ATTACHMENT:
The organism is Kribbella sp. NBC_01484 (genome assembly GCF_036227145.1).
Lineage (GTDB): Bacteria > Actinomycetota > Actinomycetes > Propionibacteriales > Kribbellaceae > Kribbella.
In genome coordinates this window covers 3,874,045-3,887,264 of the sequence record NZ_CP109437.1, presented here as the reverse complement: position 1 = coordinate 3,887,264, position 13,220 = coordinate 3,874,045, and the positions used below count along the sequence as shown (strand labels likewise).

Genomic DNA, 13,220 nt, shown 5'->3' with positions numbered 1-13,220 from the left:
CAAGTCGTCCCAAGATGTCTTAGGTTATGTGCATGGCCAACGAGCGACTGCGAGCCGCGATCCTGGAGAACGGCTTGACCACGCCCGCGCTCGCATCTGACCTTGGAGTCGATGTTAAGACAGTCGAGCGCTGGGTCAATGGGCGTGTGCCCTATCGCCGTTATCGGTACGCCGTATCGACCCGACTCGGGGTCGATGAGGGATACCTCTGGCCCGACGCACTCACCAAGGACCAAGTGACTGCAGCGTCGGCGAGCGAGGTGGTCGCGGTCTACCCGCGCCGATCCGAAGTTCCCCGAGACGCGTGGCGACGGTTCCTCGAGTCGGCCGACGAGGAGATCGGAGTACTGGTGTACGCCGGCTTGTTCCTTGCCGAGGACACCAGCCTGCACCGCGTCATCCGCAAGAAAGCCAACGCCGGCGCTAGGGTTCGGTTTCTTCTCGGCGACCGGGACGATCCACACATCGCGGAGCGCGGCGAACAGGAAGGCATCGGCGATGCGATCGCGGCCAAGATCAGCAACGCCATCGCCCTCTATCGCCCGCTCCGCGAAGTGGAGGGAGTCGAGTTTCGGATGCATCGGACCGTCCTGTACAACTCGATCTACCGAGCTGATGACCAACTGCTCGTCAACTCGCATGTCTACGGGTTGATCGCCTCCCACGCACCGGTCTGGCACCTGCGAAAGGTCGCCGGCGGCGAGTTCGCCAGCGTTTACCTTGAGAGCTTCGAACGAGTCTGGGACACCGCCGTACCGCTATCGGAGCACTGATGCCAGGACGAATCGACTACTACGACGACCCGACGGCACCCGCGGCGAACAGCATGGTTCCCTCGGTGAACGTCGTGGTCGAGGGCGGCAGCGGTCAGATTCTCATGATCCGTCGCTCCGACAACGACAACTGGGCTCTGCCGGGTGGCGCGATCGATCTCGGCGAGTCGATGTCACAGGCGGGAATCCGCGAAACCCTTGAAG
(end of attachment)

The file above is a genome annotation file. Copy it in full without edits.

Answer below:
The organism is Kribbella sp. NBC_01484 (genome assembly GCF_036227145.1).
Lineage (GTDB): Bacteria > Actinomycetota > Actinomycetes > Propionibacteriales > Kribbellaceae > Kribbella.
In genome coordinates this window covers 3,874,045-3,887,264 of the sequence record NZ_CP109437.1, presented here as the reverse complement: position 1 = coordinate 3,887,264, position 13,220 = coordinate 3,874,045, and the positions used below count along the sequence as shown (strand labels likewise).

Genomic DNA, 13,220 nt, shown 5'->3' with positions numbered 1-13,220 from the left:
CAAGTCGTCCCAAGATGTCTTAGGTTATGTGCATGGCCAACGAGCGACTGCGAGCCGCGATCCTGGAGAACGGCTTGACCACGCCCGCGCTCGCATCTGACCTTGGAGTCGATGTTAAGACAGTCGAGCGCTGGGTCAATGGGCGTGTGCCCTATCGCCGTTATCGGTACGCCGTATCGACCCGACTCGGGGTCGATGAGGGATACCTCTGGCCCGACGCACTCACCAAGGACCAAGTGACTGCAGCGTCGGCGAGCGAGGTGGTCGCGGTCTACCCGCGCCGATCCGAAGTTCCCCGAGACGCGTGGCGACGGTTCCTCGAGTCGGCCGACGAGGAGATCGGAGTACTGGTGTACGCCGGCTTGTTCCTTGCCGAGGACACCAGCCTGCACCGCGTCATCCGCAAGAAAGCCAACGCCGGCGCTAGGGTTCGGTTTCTTCTCGGCGACCGGGACGATCCACACATCGCGGAGCGCGGCGAACAGGAAGGCATCGGCGATGCGATCGCGGCCAAGATCAGCAACGCCATCGCCCTCTATCGCCCGCTCCGCGAAGTGGAGGGAGTCGAGTTTCGGATGCATCGGACCGTCCTGTACAACTCGATCTACCGAGCTGATGACCAACTGCTCGTCAACTCGCATGTCTACGGGTTGATCGCCTCCCACGCACCGGTCTGGCACCTGCGAAAGGTCGCCGGCGGCGAGTTCGCCAGCGTTTACCTTGAGAGCTTCGAACGAGTCTGGGACACCGCCGTACCGCTATCGGAGCACTGATGCCAGGACGAATCGACTACTACGACGACCCGACGGCACCCGCGGCGAACAGCATGGTTCCCTCGGTGAACGTCGTGGTCGAGGGCGGCAGCGGTCAGATTCTCATGATCCGTCGCTCCGACAACGACAACTGGGCTCTGCCGGGTGGCGCGATCGATCTCGGCGAGTCGATGTCACAGGCGGGAATCCGCGAAACCCTTGAAG